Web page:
The term ‘conscious’, in suggesting awareness of the consequences of our acts, refers to an intentional, deliberate act, which, with respect to the consequences for other individuals or the society as a whole, in turn suggests premeditation. Premeditation, in criminal law, qualifies as the highest degree of accountability of the author of a given act.

Indeed, taking responsibility is what conscious investing is all about: rather than delegating the societal and environmental impacts caused by us to a legal and regulatory framework that, in prescribing what is ‘allowed’ and what is not, discharges us of any liability, conscious investing internalises this responsibility into our own decision perimeter.

Why would you opt for that accountability? Isn’t it limiting your choices? Doesn’t it give others the option of taking a free ride on opportunities you disregard because of ethical, social or environmental concerns? Doesn’t it make other market players ‘rich’ while you forgo the ‘best opportunities’ to make money?

Morality in financial markets, and in business in general, will never be a voluntarily subscribed code of ethical standards. News in the media every day reminds us that the dream of Kant’s categorical imperative one day being internalised in financial market behaviours such that financial market regulation and supervision become redundant is a very distant scenario.

Yet, conscious investing is not a hobby of naïve daydreamers.

If this book brings together the contribution of pioneers in impact investing reflecting on conscious investing, it is in full awareness of, or even in response to, very concrete market realities.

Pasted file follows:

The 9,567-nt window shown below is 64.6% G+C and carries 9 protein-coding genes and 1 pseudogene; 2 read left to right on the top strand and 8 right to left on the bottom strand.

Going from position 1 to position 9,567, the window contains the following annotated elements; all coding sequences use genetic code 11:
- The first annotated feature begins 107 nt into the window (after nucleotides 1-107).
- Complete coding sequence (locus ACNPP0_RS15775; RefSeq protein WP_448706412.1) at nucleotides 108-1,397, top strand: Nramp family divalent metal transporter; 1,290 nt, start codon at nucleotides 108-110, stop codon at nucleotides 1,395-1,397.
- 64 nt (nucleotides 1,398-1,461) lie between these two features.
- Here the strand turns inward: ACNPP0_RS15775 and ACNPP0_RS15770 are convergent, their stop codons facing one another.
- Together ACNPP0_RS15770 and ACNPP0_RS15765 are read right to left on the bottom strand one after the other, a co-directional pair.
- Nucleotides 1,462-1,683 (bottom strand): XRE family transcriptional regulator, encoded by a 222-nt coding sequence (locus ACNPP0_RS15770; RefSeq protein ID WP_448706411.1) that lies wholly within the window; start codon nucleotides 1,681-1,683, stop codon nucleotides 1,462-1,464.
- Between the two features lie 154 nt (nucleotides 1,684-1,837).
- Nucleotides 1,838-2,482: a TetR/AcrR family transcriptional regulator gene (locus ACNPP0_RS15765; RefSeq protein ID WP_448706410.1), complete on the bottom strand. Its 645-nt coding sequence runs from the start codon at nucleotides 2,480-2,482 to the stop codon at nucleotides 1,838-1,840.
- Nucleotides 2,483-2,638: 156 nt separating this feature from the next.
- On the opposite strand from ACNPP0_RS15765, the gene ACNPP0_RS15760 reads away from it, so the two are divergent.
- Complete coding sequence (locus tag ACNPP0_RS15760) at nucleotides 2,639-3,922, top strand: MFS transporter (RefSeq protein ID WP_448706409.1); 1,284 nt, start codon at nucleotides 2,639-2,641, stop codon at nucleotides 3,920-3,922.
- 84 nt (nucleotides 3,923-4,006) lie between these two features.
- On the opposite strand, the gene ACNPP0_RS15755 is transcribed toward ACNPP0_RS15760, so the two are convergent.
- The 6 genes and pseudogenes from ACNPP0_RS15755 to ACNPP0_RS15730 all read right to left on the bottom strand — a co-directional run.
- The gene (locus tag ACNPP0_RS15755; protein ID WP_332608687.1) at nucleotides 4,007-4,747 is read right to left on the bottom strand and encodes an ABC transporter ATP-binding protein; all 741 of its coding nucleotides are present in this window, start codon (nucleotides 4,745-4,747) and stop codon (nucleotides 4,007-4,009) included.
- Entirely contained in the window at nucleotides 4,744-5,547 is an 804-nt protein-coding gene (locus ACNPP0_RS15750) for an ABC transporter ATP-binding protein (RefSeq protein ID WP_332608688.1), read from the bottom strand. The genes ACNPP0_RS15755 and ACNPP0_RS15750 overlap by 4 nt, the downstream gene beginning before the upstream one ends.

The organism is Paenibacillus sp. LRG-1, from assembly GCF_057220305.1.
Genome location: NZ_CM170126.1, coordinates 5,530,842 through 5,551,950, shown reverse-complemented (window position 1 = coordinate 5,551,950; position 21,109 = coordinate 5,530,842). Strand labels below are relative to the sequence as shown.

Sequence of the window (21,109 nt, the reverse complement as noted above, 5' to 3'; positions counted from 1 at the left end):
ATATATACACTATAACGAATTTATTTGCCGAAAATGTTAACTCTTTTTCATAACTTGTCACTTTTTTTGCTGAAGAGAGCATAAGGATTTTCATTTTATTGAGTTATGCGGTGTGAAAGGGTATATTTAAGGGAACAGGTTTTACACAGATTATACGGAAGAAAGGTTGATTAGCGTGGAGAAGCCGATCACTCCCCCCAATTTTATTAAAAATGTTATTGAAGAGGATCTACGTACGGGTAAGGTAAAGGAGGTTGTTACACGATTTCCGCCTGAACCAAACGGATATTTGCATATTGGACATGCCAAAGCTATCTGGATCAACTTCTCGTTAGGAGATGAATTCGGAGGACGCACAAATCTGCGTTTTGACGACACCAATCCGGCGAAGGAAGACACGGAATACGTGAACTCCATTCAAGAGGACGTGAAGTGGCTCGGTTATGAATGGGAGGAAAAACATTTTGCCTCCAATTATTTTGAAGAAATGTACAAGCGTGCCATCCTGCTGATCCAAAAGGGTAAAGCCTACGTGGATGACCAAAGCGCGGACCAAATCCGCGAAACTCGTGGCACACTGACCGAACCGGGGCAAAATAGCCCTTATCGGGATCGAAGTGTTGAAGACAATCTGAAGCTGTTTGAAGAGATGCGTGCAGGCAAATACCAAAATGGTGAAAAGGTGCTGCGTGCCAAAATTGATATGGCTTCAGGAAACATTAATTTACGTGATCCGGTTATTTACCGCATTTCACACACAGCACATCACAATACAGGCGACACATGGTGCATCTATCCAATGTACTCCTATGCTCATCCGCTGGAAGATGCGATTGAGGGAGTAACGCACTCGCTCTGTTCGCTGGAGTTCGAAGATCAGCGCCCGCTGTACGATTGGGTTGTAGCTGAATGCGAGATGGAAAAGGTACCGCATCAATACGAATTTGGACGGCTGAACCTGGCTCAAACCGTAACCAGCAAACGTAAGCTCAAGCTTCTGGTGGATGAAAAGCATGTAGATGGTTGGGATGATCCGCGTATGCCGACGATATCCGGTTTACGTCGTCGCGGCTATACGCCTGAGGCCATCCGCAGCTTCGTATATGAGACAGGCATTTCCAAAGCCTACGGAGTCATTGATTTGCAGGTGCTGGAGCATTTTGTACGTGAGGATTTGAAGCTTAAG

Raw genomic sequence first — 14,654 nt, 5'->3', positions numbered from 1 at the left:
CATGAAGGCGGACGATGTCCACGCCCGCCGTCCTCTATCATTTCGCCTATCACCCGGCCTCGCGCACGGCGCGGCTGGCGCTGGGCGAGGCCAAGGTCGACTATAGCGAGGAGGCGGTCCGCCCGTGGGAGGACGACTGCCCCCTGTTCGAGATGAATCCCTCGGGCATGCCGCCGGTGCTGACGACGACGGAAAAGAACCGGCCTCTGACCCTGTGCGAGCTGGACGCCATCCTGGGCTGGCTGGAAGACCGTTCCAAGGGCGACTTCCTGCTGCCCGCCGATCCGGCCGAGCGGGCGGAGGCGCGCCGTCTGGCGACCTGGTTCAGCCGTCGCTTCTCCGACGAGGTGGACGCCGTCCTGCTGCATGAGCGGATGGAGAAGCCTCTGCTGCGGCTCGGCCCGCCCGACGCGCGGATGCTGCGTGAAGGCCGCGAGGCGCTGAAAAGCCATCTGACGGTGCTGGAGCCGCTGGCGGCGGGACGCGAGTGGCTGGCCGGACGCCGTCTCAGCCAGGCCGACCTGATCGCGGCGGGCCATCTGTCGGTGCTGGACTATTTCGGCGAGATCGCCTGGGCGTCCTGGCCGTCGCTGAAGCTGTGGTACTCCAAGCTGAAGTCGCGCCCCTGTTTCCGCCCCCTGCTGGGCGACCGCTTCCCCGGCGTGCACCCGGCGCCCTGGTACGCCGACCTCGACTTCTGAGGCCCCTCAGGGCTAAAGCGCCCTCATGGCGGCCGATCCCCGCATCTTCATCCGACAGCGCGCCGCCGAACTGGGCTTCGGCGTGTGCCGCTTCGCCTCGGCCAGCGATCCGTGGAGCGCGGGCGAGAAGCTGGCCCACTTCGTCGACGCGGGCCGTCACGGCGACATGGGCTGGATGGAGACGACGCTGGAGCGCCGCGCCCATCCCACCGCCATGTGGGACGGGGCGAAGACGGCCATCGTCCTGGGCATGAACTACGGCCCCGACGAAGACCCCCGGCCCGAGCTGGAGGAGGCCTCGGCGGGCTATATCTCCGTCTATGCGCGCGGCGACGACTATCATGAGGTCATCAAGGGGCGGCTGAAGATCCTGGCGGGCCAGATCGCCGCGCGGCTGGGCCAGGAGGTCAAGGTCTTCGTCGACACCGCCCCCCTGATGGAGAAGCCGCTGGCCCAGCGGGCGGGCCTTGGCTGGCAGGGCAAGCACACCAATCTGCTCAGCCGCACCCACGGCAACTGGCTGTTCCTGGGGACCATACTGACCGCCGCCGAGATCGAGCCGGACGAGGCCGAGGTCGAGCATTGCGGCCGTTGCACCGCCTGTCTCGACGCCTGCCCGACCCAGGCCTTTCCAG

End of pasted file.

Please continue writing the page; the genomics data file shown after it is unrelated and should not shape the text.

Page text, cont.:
They are based on the observation that the magnitude of negative societal spill-over effects of self-centric behaviour of market players in the financial system are creating tangible costs, not only to distant stakeholders in our societal system. These spill-over effects also increase individual investments’ risk and destroy economic value for investors; and in doing so, they erode the sustainability of a whole system on which we are basing our lifestyle, our concepts of social security, our retirement schemes, and every single dimension of our expectations on quality of life.

The trade-off between individualistic maximisation of profit and societal well-being is at the roots of capitalism. This fact is not about to change. However, the global financial crisis in 2008 has brought about the emergence of a widespread resistance from a large spectrum of stakeholders of economic life to the collateral damage that the traditional pursuit of personal wealth at the expense of others entails.

Amongst the claims of this matured stakeholder community is the call for a more conscious way of using the power of capital to serve societal needs, not at the detriment of individual well-being, but as a prerequisite for the sustainability of personal wealth.

In this book, practitioners of the impact investing industry debate various concepts for combining individual and societal prosperity in a wide spectrum of investment approaches. They reverse engineer and dismantle concepts that made us procrastinate in obsolete, wrong-proven financial market logic to guide you to ways of creating personal wealth that do not come at the expense of others.